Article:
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Broad Mead Husborne Crawley

Broad Mead shown in green
Broad Mead shown in green

In 1970 Bedfordshire and Luton Archives and Records Service staff carried out research on a number of fields belonging to Woburn Experimental Farm in Husborne Crawley. This seems to have been prompted by an enquiry from The Ministry of Agriculture, Fisheries and Food Plant Pathology Laboratory about Workhouse Field.

Research on Broad Mead [CRT130HusborneCrawley2] revealed that in 1760 [R1/42] the ground was occupied by the greater part of eighteen strips known as Midsummer Land, twelve strips known as Dry Mead Bushes and thirteen strips known as Blakelands Furlongs. When Husborne Crawley was inclosed in 1799 [MA75] the land formed part of the seventh allotment to the Duke of Bedford and by 1820 [R1/43] it had become a fully inclosed field in the form that it has today.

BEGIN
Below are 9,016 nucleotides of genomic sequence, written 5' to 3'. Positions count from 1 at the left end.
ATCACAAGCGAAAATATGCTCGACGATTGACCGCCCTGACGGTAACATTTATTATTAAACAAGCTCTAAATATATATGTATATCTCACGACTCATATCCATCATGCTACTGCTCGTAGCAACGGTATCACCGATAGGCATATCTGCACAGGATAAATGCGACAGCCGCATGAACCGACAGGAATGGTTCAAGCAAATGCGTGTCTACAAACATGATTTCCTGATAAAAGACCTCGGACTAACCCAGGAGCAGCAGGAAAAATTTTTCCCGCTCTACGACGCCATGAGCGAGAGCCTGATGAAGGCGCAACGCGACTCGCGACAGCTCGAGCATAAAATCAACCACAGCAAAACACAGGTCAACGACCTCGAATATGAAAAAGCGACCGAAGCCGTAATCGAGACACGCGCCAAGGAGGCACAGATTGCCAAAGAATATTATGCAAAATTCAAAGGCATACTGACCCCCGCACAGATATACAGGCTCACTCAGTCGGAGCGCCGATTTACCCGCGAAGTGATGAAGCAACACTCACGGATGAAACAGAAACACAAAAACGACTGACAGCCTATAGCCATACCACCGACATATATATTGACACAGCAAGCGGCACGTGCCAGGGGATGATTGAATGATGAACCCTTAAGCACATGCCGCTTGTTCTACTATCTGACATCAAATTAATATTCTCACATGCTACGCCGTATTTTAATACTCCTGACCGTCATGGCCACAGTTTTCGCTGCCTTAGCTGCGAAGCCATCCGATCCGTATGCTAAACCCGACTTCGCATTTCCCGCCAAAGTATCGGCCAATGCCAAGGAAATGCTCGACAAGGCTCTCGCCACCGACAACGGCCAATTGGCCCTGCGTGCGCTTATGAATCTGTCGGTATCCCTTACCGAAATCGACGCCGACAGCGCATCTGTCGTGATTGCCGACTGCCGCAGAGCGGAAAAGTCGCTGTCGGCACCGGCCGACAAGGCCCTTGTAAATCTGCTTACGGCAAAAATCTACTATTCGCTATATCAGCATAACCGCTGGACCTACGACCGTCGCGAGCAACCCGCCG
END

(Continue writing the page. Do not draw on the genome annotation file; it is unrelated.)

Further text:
Cropping books forming part of the estate archive of the Duke of Bedford [R4/209, 215, 223 and 229] show that in 1866 the field comprised 16 acres, 1 rood, 20 poles. Between 1866 and 1909 it was either used for grazing or mown for hay as shown below:

  • 1866-1883: grazing;
  • 1884: hay;
  • 1885: grazing;
  • 1886-1887: hay;
  • 1888: grazing;
  • 1889: hay;
  • 1890-1891: grazing;
  • 1892: hay;
  • 1893: grazing;
  • 1894: hay;
  • 1895: grazing;
  • 1896-1901: hay;
  • 1902: grazing;
  • 1903: hay;
  • 1904: grazing;
  • 1905: hay;
  • 1906: grazing;
  • 1907-1908: hay;
  • 1909: grazing.